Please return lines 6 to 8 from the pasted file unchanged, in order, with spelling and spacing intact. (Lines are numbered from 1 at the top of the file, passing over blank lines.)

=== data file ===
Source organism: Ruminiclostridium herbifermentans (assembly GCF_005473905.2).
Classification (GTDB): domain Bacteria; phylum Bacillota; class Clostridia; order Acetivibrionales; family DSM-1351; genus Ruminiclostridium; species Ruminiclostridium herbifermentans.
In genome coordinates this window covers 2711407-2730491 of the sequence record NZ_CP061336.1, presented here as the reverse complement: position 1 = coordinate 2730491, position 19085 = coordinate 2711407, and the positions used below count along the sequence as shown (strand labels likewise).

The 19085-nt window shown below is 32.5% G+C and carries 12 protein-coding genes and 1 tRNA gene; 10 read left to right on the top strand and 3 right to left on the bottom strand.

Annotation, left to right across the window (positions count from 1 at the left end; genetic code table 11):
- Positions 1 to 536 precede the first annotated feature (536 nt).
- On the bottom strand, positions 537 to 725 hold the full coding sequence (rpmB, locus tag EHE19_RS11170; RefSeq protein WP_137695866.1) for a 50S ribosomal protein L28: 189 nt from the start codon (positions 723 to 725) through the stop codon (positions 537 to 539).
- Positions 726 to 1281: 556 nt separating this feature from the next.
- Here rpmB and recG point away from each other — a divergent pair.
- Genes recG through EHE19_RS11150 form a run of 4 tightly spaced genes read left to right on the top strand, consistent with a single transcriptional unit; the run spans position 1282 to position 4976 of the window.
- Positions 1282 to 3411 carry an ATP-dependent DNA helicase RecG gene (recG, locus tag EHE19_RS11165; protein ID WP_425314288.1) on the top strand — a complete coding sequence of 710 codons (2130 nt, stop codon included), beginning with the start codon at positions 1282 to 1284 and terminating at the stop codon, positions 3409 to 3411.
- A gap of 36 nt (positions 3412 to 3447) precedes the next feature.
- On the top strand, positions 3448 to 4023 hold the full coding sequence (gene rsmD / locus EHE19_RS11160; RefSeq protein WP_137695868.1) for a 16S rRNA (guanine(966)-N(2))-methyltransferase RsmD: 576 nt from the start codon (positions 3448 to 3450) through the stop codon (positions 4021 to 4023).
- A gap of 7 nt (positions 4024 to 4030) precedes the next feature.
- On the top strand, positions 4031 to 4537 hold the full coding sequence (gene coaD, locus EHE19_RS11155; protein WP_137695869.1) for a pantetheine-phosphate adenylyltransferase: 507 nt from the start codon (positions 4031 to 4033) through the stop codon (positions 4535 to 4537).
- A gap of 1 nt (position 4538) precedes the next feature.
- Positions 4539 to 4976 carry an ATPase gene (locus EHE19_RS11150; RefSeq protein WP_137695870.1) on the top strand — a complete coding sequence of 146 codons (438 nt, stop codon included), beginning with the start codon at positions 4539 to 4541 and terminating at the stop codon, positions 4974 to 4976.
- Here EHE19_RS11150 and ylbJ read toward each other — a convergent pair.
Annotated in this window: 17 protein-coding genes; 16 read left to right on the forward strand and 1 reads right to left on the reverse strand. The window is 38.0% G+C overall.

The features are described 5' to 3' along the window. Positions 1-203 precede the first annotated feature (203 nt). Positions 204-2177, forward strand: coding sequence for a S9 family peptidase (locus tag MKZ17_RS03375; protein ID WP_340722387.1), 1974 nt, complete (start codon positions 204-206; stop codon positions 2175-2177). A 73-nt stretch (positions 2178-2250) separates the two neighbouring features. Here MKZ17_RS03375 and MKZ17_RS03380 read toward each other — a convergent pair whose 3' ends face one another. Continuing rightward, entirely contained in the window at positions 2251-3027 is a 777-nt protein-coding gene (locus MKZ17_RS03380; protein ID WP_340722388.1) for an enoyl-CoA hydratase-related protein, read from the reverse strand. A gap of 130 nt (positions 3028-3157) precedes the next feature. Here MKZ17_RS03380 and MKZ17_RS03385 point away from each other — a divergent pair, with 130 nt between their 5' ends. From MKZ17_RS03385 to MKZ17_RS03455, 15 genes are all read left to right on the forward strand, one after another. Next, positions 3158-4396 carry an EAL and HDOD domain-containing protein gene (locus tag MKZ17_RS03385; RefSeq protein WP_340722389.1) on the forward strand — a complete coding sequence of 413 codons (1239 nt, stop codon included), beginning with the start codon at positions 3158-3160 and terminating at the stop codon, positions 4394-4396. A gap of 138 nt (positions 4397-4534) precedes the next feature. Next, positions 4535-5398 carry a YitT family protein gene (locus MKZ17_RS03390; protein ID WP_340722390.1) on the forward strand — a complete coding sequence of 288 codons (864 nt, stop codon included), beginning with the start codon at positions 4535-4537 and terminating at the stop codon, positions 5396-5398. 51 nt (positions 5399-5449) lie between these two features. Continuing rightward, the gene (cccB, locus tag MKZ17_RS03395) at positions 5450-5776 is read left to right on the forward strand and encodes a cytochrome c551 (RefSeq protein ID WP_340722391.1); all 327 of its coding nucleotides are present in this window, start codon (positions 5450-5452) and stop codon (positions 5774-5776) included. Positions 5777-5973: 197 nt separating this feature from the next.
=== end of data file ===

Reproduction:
- Positions 1 to 536 precede the first annotated feature (536 nt).
- On the bottom strand, positions 537 to 725 hold the full coding sequence (rpmB, locus tag EHE19_RS11170; RefSeq protein WP_137695866.1) for a 50S ribosomal protein L28: 189 nt from the start codon (positions 723 to 725) through the stop codon (positions 537 to 539).
- Positions 726 to 1281: 556 nt separating this feature from the next.